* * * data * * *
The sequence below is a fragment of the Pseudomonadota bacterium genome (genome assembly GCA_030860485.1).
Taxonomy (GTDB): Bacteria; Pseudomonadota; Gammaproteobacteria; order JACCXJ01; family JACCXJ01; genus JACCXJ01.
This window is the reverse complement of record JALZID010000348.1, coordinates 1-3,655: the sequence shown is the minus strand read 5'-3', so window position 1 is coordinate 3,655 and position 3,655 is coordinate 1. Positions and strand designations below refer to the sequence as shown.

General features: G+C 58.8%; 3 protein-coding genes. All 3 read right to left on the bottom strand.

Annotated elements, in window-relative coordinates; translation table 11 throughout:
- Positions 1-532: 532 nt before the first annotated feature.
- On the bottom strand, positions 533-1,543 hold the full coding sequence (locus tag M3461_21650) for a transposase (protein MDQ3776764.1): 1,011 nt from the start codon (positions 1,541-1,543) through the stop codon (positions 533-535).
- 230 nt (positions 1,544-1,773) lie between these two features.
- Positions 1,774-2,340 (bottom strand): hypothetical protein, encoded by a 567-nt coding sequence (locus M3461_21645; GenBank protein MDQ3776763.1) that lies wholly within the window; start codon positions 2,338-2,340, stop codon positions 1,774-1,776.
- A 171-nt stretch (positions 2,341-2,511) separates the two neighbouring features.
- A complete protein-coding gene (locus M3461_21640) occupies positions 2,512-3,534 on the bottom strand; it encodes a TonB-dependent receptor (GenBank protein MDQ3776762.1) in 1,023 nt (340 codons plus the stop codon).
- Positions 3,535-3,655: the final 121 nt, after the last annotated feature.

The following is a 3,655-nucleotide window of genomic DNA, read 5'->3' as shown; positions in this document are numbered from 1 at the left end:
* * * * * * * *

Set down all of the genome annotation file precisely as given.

The sequence below is a fragment of the Pseudomonadota bacterium genome (genome assembly GCA_030860485.1).
Taxonomy (GTDB): Bacteria; Pseudomonadota; Gammaproteobacteria; order JACCXJ01; family JACCXJ01; genus JACCXJ01.
This window is the reverse complement of record JALZID010000348.1, coordinates 1-3,655: the sequence shown is the minus strand read 5'-3', so window position 1 is coordinate 3,655 and position 3,655 is coordinate 1. Positions and strand designations below refer to the sequence as shown.

General features: G+C 58.8%; 3 protein-coding genes. All 3 read right to left on the bottom strand.

Annotated elements, in window-relative coordinates; translation table 11 throughout:
- Positions 1-532: 532 nt before the first annotated feature.
- On the bottom strand, positions 533-1,543 hold the full coding sequence (locus tag M3461_21650) for a transposase (protein MDQ3776764.1): 1,011 nt from the start codon (positions 1,541-1,543) through the stop codon (positions 533-535).
- 230 nt (positions 1,544-1,773) lie between these two features.
- Positions 1,774-2,340 (bottom strand): hypothetical protein, encoded by a 567-nt coding sequence (locus M3461_21645; GenBank protein MDQ3776763.1) that lies wholly within the window; start codon positions 2,338-2,340, stop codon positions 1,774-1,776.
- A 171-nt stretch (positions 2,341-2,511) separates the two neighbouring features.
- A complete protein-coding gene (locus M3461_21640) occupies positions 2,512-3,534 on the bottom strand; it encodes a TonB-dependent receptor (GenBank protein MDQ3776762.1) in 1,023 nt (340 codons plus the stop codon).
- Positions 3,535-3,655: the final 121 nt, after the last annotated feature.

The following is a 3,655-nucleotide window of genomic DNA, read 5'->3' as shown; positions in this document are numbered from 1 at the left end: